Sabbath is a time to remember, to re-member, to call ourselves back to a simple place – undistracted, undistrurbed, and unburdened with the cares of the world – in order to feel God’s Loving Presence at work in who we are. Sabbath is a time to rest, a time to renew, and a time to delight.
Remember the Sabbath!
Over the course of the past several weeks, I’ve been leading a book group at church on Wayne Muller’s Sabbath: Finding Rest, Renewal, and Delight In Our Busy Lives in anticipation of heading to Ghost Ranch in New Mexico to attend a Sabbath Retreat led by Muller himself.
A week at Ghost Ranch is always a treat. The desert mountains around Abiquiu, NM are amazing. I’m looking forward to long, quiet walks among the trees and bushes of the desert. For some reason, the terrain speaks to my soul – deep, peaceful, alive!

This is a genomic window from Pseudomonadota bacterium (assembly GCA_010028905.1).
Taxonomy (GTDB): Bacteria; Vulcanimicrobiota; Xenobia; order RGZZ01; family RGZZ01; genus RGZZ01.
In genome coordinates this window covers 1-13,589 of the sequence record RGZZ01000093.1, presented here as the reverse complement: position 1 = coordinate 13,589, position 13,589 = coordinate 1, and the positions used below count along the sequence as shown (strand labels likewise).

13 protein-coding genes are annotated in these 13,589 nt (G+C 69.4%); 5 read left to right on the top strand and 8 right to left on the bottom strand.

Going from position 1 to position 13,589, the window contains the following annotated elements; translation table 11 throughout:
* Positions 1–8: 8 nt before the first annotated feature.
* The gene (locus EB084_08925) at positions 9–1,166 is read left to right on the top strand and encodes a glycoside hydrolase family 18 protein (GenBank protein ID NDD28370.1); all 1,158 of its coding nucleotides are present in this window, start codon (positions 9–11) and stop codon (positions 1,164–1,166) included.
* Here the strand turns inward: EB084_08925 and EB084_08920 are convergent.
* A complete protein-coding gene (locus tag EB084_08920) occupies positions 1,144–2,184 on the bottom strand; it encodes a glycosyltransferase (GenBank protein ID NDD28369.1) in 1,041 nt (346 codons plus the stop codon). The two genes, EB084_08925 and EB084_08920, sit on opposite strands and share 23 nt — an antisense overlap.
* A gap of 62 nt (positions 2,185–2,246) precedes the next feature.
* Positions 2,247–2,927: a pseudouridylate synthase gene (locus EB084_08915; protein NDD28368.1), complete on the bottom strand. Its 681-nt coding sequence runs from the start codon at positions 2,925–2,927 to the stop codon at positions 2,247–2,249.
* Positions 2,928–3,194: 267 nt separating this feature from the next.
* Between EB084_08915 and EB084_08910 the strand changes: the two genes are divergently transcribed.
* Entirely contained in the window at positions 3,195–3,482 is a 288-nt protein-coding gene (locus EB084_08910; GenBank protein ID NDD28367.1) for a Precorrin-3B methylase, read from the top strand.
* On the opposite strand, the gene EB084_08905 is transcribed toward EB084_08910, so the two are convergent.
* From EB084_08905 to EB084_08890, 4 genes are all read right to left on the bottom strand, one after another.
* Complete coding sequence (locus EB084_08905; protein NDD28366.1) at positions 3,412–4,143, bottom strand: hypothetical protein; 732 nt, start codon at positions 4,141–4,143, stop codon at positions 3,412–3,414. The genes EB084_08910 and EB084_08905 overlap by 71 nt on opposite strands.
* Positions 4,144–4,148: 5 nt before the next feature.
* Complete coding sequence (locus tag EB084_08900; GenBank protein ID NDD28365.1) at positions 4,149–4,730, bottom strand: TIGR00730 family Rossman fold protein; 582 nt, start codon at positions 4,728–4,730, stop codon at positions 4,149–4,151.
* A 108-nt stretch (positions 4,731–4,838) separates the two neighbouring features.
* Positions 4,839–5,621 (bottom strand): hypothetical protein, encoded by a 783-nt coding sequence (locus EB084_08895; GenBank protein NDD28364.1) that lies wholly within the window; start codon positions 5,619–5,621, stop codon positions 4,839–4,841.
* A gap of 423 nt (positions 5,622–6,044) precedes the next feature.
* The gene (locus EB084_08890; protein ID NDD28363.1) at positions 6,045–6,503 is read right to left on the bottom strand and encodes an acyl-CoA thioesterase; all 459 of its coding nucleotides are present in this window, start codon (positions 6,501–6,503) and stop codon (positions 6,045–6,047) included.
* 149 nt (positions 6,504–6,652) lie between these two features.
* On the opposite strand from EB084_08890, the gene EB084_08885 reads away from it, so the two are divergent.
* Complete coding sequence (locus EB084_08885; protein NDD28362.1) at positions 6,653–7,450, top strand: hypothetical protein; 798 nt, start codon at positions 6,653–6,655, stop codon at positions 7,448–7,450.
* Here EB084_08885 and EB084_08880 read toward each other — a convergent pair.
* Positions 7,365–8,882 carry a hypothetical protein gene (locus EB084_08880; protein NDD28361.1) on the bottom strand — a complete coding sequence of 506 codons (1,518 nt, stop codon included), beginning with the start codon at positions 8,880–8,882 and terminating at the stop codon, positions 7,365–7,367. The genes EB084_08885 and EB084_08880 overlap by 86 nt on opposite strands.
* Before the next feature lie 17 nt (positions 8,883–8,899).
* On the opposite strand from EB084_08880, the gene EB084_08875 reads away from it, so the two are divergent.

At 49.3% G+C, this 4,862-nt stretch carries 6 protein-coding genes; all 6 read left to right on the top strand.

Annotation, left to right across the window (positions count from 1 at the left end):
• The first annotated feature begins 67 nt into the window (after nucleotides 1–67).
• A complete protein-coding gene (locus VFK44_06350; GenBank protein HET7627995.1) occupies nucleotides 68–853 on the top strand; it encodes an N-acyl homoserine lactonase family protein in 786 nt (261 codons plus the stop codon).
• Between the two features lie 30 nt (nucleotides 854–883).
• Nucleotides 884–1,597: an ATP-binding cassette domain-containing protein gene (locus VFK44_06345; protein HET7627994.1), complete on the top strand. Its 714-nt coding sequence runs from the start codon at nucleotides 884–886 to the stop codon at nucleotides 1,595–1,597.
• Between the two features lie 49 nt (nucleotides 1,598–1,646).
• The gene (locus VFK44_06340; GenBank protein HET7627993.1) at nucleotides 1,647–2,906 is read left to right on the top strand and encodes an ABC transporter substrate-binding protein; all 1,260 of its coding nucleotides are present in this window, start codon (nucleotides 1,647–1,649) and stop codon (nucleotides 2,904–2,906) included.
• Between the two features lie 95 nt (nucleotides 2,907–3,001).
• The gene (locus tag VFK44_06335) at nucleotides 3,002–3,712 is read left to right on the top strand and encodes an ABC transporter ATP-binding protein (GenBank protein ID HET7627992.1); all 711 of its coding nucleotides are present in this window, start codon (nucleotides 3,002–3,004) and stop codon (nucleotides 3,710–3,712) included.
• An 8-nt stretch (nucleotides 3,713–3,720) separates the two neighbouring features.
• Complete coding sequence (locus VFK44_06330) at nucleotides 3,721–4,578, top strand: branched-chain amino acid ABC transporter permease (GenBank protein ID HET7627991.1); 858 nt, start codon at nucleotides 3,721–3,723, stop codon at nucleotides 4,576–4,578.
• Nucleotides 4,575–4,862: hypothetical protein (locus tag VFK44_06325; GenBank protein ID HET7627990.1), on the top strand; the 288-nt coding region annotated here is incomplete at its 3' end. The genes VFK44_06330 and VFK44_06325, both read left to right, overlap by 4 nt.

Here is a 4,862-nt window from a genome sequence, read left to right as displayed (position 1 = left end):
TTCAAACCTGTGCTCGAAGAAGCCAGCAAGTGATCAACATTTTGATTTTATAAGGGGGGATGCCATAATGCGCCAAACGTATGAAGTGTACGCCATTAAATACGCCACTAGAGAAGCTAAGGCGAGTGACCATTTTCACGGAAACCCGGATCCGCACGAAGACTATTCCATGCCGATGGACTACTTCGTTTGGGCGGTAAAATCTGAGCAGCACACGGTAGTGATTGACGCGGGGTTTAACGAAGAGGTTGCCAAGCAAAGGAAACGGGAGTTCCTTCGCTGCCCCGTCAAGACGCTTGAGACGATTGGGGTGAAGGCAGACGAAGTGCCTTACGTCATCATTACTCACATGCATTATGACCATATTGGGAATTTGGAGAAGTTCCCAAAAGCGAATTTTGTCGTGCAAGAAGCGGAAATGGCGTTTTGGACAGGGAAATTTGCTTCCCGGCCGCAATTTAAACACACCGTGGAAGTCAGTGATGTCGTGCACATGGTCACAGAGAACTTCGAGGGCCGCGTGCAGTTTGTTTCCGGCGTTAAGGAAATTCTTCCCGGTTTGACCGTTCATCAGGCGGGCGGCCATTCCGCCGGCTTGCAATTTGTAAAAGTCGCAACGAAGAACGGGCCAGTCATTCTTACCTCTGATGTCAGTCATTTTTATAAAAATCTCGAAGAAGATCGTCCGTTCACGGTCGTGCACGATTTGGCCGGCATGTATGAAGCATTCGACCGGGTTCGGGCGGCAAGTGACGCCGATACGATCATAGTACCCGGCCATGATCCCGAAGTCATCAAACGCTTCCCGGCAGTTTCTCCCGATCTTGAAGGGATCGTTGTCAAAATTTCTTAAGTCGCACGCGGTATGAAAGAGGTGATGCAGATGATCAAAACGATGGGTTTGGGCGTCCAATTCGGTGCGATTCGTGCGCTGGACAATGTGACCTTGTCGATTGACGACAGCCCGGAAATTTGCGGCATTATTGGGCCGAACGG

Sabbath is a time for rest, renewal, and being delighted by God’s grace. The first lines in Muller’s classic reads: “In the relentless busyness of modern life, we have lost the rhythm between work and rest. All life requires a rhythm of rest.” Sabbath helps me rest the rhythm of work and rest. It always amazes me how rich my intention retreat time ‘away’ from St. Louis is. In the rhythms of my work, I easily lose sight of the richness of grace that pervades all of life.
The Benedictines invite us to think about life as ora et labora, prayer and work – a balance between tending the Holy in stillness and then tending the Holy in action. Muller invites us to consider expanding the Benedictine dictum to: ora et labora et quietem. Yes, just like it sounds: prayer and work AND quiet (or rest).